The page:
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Creation 34(1):38–41, January 2011

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Mesopotamian monsters in Paris


Photo: CC-BY-SA © Marie-Lan Nguyen/Wikimedia Commons Early Mesopotamian cylinder seal
Fig. 1. Early Mesopotamian cylinder seal

Among the many ancient artefacts displayed in our museums are small barrel-shaped objects, having a small hole through their centre and engraved on their peripheries with various images. When rolled onto wet, malleable clay, they leave an impression, in a similar way to how a roller stamp leaves an ink print on paper. They are often referred to as ‘cylinder seals’ (as opposed to ‘stamp seals’) and were used to authenticate documents, indicate ownership, or decorate artefacts. A particularly interesting example exists in the Louvre museum in Paris1 (see fig. 1 and 2). It is made of jasper and was found at Uruk in Mesopotamia (Iraq).

Uruk comprises the remains of what was once a magnificent complex of buildings, on a par with some of the best European architecture seen today. Many examples of artwork have been discovered there, including artefacts bearing impressions from cylinder seals. These often depict domesticated or wild animals, symbolizing the powers promoting or threatening human life. Some feature ‘composite creatures’, such as those in the example in fig. 1 and 2, which the archaeologist Professor Anton Moortgat described as a ‘snake-dragon’ (the main creature with the long neck) and a ‘lion headed eagle’ (seen flying between the tails of the ‘snake-dragons’).2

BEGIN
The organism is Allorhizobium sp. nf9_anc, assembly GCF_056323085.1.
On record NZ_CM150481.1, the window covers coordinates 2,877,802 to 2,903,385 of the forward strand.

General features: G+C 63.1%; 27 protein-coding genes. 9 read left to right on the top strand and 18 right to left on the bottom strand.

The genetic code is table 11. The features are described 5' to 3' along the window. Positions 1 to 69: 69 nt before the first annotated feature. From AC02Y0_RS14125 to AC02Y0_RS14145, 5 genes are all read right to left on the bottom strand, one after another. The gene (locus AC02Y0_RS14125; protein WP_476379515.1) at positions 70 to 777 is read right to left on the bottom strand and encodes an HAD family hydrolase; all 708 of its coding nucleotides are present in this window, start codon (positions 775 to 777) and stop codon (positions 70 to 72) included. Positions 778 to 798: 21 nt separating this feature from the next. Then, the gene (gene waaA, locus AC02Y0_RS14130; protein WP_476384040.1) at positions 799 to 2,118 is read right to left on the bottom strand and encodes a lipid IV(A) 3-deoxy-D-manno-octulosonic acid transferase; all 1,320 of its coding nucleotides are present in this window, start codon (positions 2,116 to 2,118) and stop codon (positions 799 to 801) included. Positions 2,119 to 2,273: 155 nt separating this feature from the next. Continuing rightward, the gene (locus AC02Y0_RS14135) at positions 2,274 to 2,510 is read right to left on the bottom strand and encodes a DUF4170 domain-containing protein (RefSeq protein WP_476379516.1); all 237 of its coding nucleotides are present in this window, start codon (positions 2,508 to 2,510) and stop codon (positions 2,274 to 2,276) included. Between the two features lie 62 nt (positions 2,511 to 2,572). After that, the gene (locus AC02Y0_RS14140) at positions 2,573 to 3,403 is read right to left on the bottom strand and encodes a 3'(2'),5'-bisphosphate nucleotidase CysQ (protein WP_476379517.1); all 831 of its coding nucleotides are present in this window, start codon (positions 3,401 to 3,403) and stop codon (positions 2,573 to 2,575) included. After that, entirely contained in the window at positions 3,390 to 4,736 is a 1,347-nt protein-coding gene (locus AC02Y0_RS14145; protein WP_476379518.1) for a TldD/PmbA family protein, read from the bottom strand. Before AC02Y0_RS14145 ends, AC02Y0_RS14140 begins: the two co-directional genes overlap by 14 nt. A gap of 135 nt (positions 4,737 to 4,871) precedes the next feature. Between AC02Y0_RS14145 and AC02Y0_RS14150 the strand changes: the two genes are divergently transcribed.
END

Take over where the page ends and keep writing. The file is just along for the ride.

According to the secular account of Earth history, dinosaurs lived and died millions of years before people even existed. Acceptance of this view, of course, seriously compromises the Bible, as this teaches that the world is not millions of years old and that God made the land dwelling creatures (which would have included the dinosaurs), along with Adam and Eve, on the sixth day of creation (Genesis 1:24–28). Moreover, since the Bible teaches that every kind of air-breathing land animal and bird was represented on Noah’s Ark, the world would have been repopulated with both people and dinosaurs after the Flood (Gen. 7:3 and 8:17). As such, we would expect to find evidence of dinosaurs living alongside man in recent history—and, indeed, this is what we find in abundance.

Photo: CC-BY-SA © World ImagesUruk
Fig. 2. Impression from cylinder seal in Fig. 1
Photo by Steve LeeCarlisle-Cathedral
Fig. 3. Engravings on Bishop Bell’s tomb in Carlisle Cathedral, UK

‘Dragons’ is a universal theme, right across the globe, prominent in many different cultures, over a vast span of human history. Accounts of dragons come from China, Australia, Africa, Europe, North America and South America. It’s everybody’s legend! Interestingly, the descriptions of these dragons are remarkably similar, from country to country and from tribe to tribe—large reptiles with scales; some fly, some do not; if they fly, they have wings like a bat; some breathe fire; they have sharp teeth and claws—often three claws like the theropod dinosaurs.3,4